- The Washington Times - Monday, August 4, 2008

— The Jim Zorn era began with a bang. The first four plays of the Hall of Fame Game went like this - rookie Chris Horton recovered an onside kick, Jason Campbell passed 8 yards to tight end Chris Cooley, third-string running back Rock Cartwright danced for 17 and Campbell found receiver Antwaan Randle El wide open for a 20-yard touchdown.

And just like that the Washington Redskins truly had made the transition from retired coaching legend Joe Gibbs to neophyte leader Zorn, beating the Indianapolis Colts 30-16 at Fawcett Stadium on Sunday night.

“What more could you ask?” said receiver Santana Moss, whose excellent pattern helped spring Randle El. “Yeah, it’s just preseason, but I don’t think we’re going to do anything less than this. All we can do is get better.”

That would be hard for Washington’s quarterbacks, who combined for a 147.2 passer rating in their debut for Zorn, a former Seattle Seahawks passer and quarterbacks coach.


“It was a big win for me,” the 55-year-old Zorn said with a game ball next to him. “What we accomplished was pretty special, being able to remember that for a lot of years.”

The Redskins started this way under their last rookie NFL coach, crushing the San Francisco 49ers 38-7 in the 2002 preseason opener for Steve Spurrier. But Cartwright, one of five players left from that game in Osaka, Japan, said this victory was different.

“We showed everything we had then,” Cartwright said. “Tonight, we ran the same stuff over and over.”

Campbell, who had a 157.1 rating on 5-for-5 passing, even was happy that right tackle Jon Jansen — in his first action since breaking his right leg in the 2007 opener — was beaten for a sack by Colts backup defensive end Raheem Brock during his second series.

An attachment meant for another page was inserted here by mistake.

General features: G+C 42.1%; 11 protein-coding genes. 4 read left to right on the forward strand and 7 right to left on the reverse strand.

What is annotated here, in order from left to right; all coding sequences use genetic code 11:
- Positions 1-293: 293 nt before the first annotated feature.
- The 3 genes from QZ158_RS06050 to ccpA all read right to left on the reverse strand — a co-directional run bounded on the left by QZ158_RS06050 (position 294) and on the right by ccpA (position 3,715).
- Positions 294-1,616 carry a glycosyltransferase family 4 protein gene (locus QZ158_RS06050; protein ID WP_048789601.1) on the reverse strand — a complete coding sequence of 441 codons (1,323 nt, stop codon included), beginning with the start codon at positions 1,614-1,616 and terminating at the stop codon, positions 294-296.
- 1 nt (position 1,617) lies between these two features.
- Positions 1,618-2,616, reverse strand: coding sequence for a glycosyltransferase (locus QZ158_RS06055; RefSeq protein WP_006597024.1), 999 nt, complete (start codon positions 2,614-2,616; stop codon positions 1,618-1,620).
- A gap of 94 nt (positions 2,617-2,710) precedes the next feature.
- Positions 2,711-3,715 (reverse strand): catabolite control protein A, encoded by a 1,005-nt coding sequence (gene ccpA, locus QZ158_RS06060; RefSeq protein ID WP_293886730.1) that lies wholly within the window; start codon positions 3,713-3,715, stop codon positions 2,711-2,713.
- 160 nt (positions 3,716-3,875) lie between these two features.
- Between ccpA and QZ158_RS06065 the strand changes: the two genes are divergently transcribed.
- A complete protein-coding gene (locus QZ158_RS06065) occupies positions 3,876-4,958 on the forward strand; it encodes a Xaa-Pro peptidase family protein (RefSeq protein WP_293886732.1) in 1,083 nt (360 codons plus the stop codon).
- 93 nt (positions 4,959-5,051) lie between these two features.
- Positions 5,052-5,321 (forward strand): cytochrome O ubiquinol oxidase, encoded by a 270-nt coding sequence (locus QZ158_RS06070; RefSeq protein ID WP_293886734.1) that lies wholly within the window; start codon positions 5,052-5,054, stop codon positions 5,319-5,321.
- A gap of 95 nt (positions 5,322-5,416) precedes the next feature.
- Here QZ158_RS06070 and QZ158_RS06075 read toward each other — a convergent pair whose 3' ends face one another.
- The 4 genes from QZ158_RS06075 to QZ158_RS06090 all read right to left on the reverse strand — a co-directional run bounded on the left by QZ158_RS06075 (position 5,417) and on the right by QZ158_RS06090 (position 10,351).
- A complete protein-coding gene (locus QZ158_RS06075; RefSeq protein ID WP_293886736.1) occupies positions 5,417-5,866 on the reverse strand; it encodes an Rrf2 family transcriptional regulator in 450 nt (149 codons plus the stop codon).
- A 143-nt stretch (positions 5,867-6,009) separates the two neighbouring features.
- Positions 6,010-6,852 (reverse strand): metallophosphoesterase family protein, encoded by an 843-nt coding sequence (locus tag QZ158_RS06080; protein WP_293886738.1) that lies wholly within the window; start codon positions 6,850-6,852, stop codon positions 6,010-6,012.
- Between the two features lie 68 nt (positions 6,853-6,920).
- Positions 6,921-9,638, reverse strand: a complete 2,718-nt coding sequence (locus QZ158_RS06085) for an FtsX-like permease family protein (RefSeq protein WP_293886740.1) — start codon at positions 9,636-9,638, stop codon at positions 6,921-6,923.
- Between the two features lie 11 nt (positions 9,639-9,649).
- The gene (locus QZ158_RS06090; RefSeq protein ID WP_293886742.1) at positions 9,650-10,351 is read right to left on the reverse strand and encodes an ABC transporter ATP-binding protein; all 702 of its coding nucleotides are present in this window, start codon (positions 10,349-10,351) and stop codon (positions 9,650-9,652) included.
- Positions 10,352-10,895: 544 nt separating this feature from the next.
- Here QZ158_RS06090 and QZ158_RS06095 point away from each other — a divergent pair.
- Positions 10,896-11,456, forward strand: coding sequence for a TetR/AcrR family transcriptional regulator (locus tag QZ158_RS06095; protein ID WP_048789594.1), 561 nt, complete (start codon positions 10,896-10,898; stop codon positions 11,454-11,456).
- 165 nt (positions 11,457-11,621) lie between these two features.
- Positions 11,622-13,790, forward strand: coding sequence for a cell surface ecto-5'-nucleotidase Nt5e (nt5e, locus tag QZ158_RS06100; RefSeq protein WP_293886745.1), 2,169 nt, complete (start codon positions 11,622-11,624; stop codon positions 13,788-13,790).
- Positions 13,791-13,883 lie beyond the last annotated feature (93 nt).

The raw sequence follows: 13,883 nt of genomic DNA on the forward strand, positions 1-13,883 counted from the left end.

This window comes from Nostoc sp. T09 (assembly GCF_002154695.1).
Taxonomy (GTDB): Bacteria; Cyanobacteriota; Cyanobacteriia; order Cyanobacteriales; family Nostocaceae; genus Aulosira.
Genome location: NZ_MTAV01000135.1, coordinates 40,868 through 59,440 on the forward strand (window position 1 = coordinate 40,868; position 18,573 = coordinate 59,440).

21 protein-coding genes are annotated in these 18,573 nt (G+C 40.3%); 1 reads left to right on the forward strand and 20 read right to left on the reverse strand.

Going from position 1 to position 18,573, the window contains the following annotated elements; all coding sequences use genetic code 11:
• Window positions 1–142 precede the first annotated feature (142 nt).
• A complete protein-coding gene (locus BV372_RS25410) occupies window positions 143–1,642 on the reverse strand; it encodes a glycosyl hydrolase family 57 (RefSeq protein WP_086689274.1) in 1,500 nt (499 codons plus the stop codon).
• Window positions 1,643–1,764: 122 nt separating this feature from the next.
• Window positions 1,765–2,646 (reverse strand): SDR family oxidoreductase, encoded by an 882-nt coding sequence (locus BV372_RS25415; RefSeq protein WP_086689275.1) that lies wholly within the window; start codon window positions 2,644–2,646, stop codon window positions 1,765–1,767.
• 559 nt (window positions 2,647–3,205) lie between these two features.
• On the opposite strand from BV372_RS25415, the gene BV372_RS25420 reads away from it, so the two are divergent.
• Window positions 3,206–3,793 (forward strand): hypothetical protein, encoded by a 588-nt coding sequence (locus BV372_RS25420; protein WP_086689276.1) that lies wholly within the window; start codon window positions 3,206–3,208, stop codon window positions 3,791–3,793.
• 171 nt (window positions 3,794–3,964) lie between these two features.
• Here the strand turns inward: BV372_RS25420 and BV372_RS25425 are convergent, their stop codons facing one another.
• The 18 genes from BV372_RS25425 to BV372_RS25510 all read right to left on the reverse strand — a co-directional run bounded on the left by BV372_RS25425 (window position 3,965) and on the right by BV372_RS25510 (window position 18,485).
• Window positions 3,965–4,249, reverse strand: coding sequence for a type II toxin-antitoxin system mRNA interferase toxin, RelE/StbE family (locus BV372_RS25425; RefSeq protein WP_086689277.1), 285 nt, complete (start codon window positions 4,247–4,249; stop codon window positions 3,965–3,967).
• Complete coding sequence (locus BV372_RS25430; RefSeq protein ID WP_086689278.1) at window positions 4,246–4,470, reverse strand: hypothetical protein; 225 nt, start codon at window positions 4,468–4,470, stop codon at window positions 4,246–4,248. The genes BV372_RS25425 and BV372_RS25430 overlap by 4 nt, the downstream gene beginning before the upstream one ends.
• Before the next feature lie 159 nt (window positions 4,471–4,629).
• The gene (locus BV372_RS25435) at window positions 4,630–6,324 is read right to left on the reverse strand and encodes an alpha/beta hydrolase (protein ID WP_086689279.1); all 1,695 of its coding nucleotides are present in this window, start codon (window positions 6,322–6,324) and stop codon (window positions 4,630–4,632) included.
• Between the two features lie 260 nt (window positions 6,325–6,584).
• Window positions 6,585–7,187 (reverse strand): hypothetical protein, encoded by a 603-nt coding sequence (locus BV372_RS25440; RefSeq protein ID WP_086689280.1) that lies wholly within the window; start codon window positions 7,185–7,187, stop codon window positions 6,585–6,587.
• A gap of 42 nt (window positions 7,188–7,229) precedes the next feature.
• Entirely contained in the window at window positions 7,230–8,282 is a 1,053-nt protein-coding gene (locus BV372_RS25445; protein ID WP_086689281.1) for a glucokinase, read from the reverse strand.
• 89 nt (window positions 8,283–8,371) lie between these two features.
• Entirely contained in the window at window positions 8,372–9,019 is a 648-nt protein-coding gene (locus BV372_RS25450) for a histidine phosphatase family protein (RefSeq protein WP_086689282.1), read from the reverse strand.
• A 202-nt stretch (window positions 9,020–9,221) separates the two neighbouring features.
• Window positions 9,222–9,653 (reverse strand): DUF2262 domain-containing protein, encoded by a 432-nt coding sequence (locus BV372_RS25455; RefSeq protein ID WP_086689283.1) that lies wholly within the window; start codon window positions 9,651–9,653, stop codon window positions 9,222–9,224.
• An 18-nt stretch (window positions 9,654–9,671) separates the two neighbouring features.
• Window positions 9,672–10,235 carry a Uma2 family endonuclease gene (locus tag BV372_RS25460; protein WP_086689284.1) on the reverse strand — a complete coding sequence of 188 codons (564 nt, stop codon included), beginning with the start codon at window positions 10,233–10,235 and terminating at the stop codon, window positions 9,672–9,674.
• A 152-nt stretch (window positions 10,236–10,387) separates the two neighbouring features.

“I was glad I got hit,” said Campbell, who missed the final four-plus games of 2007 with a dislocated left kneecap. “Got it out of the way so now I can just play football.”

Zorn said he didn’t think Campbell could have played much better before yielding to backup Todd Collins (5-for-6, 88.9 rating), praising his poise, accuracy, leadership and disciplined reads. However, Washington’s defense, which started just three regulars, didn’t perform nearly as well at first against an Indianapolis offense minus Peyton Manning, Reggie Wayne and Marvin Harrison, giving up 6 yards twice and then 10 yards on three straight third-and-5 situations before finally holding the Colts to a field goal.

The Redskins added to their lead when Jamey Richard’s shotgun snap flew into the end zone for a safety. But Colts third-stringer Quinn Gray found receiver Onrea Jones between Justin Tyron and safety Stuart Schweigert for a 30-yard touchdown that made it 10-9 Indianapolis with 5:57 to go in the second quarter. Washington’s Shaun Suisham was wide right on a 39-yard field goal try with 29 seconds remaining in the half before Tryon was beaten for a 47-yard catch by Courtney Roby that set up Adam Vinatieri’s 24-yarder as the half expired.

After the Colts extended their margin to 13-9, rookie third-stringer Colt Brennan continued an excellent night for Redskins quarterbacks with a pretty 34-yard toss to Billy McMullen on his second snap and a 37-yard touchdown to Maurice Mann in the right corner of the end zone to finish off the game-tying drive.

Horton, a safety from UCLA, then recorded the first of his two sacks. Brennan (9-for-10, 123 yards, two touchdowns) ended a 15-play, 88-yard drive with a 5-yard scoring toss to running back Marcus Mason to make it 23-16 Washington with 10:22 left. Rookie free agent corner Matteral Richardson’s 38-yard interception return closed the scoring.

“I was really impressed with Colt,” Zorn said. “He really felt like had a grasp of what we were trying to do offensively. He kind of stepped it up the last three days.”

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